There is almost nothing that is as frustrating as working your butt off in the gym day in and day out and getting NOTHING in return. It would be one thing to be able to look at your lack of progress and say, “I could have done more” but it’s a different thing entirely to look back at your lack of progress and realize that you literally cannot spend more time or energy towards building the body you want. Part of the reason this is mind numbingly irritating is because most of us have bought into the belief that hard work will conquer all. If your muscles aren’t growing, just workout harder and workout more right? What if I told you this belief was not only NOT true, but it was one of the main reasons people who train daily fail to put on muscle? What if I told you that more wasn’t always better?
Hardgainers (people who are naturally skinny and who struggle to gain weight) are especially vulnerable to falling for the “more is better” approach to muscle building. I’m not entirely sure why this is. Perhaps it’s because people know that lifting weights is the only way to build muscle, whereas losing weight can be accomplished with diet alone. Who knows? None the less, in my 20 years of experience in fitness, if I see someone who is doing too much and working out too hard its usually a hardgainer. Believe it or not, doing too much and working out too hard will not only slow down your progress, it may actually stop it completely.
Here is an example of what I mean. If we gave two people a task of digging a 3-foot hole and gave one of the people a spoon to use and the other person a backhoe, which person would accomplish the task first? Obviously the second person with the backhoe, even though they worked far less “hard” and spent far less time digging. The reason you aren’t building muscle even though you are working out every day and working out super hard is because you are like the person digging a hole with a spoon. Instead of working out more often or harder, you need to work out SMARTER.
Let’s make one thing clear. Your body needs to be given a good reason to build muscle. Muscle has clear functions in the body. Aside from basic “staying alive purposes” the main functions of muscle are largely to move your body. If you stop using your muscles they atrophy (shrink) very rapidly. I remember learning this first hand as a kid. When I was 14 years old I dislocated my left knee cap and I had to wear a leg brace which limited my left leg's movement for about 6 weeks. When I took the brace off my leg was almost entirely skin and bones. In 6 short weeks my body had gotten rid of most of the muscles of my leg because they weren’t needed. Muscles are also expensive from a calorie standpoint. They need lots of calories just to maintain. In other words, without good reason your body will NOT keep muscle let alone build more of it.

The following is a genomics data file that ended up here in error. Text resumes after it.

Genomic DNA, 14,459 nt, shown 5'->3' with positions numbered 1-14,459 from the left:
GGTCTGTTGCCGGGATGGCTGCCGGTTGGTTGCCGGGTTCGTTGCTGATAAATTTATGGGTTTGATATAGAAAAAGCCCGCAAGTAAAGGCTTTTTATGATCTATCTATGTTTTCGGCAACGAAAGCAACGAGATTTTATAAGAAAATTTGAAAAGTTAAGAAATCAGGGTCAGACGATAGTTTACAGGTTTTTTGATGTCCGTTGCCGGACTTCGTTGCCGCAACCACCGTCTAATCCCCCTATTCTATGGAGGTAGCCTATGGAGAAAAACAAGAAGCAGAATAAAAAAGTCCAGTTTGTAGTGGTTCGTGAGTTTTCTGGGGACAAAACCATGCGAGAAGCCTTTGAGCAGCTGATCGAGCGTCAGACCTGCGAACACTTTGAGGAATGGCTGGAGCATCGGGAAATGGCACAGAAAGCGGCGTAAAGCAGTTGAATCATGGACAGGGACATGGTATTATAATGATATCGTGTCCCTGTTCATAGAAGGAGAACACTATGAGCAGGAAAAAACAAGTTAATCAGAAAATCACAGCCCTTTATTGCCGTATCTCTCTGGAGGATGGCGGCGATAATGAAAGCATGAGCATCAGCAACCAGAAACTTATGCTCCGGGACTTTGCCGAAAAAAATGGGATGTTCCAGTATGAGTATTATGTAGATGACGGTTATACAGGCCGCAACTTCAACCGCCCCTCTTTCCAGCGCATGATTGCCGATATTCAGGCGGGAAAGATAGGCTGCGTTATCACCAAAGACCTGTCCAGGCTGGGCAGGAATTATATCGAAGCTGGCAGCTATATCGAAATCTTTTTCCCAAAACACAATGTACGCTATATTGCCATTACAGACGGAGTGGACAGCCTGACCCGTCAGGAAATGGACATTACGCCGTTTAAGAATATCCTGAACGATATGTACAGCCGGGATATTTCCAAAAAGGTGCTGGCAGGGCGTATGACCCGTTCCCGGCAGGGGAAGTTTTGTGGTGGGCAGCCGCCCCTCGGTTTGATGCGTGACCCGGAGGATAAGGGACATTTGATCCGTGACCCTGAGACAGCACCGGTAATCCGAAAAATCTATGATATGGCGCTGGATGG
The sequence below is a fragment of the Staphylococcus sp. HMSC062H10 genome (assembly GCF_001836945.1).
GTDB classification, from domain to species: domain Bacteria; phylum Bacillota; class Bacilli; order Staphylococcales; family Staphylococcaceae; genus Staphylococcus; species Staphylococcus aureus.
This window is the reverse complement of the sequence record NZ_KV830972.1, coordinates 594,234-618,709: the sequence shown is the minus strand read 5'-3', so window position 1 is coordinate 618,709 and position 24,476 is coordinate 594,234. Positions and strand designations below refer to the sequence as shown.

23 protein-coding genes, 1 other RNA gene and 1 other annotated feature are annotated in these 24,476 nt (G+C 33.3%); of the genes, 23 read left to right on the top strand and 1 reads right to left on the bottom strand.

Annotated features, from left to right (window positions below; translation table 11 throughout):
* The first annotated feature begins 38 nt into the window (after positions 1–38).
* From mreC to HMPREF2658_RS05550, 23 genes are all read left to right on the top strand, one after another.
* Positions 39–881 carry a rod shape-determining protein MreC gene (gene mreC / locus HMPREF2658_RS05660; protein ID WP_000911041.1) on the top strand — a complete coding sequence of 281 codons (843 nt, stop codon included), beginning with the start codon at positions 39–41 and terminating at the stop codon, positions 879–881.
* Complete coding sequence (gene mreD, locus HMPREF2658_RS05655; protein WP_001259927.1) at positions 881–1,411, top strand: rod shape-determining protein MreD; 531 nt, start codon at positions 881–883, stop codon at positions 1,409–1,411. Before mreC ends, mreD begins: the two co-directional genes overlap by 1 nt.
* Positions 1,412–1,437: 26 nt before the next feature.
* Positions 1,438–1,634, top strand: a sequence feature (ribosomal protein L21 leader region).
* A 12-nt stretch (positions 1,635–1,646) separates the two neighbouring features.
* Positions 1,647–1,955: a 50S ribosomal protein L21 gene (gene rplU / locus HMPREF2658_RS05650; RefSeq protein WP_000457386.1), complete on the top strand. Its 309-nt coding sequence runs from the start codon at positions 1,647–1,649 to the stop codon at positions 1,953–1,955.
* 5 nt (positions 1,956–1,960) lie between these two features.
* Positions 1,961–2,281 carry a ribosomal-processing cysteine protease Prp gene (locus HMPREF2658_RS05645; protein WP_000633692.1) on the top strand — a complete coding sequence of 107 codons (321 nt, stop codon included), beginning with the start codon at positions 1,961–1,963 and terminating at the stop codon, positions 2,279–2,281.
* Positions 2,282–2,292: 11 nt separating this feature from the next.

When you lift weights, you are giving your body a reason. The reason is to prevent DAMAGE. Lifting weights with sufficient intensity causes damage and this tells your body to get stronger and BUILD otherwise it will suffer the same amount of damage the next time you lift. The building of muscle is called ADAPTATION. Sounds good right? Not so fast. AS your body adapts and builds it ALSO needs to recover and heal.
Think of recovery and adaptation as two separate things. One is the process of healing and the other is the process of building on top of what you already had. If the damage you cause with your workouts cause too much damage or too frequent damage your body will direct all resources and energy towards healing and none to adaptation. Healing is priority number one. If you are working out every day or you are working out REALLY hard (taking multiple sets to failure each workout for example) you may be preventing the muscle building adaptation process. Put down the spoon and get in the backhoe, it’s time to change your approach and get your body ADAPTING.
Step one is to stop training to failure. It’s too much intensity for most people most of the time. Sure, there is some merit to lifting a weight until you can’t complete another full rep for some people, but those people are usually genetically gifted, or they are on anabolic steroids or both. For the rest of us and especially for hardgainers lifting to failure is too much intensity and will result in too much damage. Instead, stop your sets about 2 reps BEFORE you fail. At the very least use failure training SPARINGLY.
Step two is to stop lifting weights ever day. Instead lift every other day or, at most, try lifting just 4 days a week. Give your body a break and let it recover and adapt some before you hit it again in the gym.
Step three is to not workout in the gym for longer than around sixty minutes (roughly). If your workouts are taking longer than that, you are likely doing too much or wasting time in the gym. Too long of workouts send an endurance signal to the body and long-lasting endurance is the enemy of muscle mass (just look at endurance athletes).
If I am right and your body isn’t growing because you were working our too hard or too long or both then applying the above will give you results within the first 3 weeks. Try it out for 21 days and see for yourself. You have nothing to lose and you may in fact gain some quality muscle.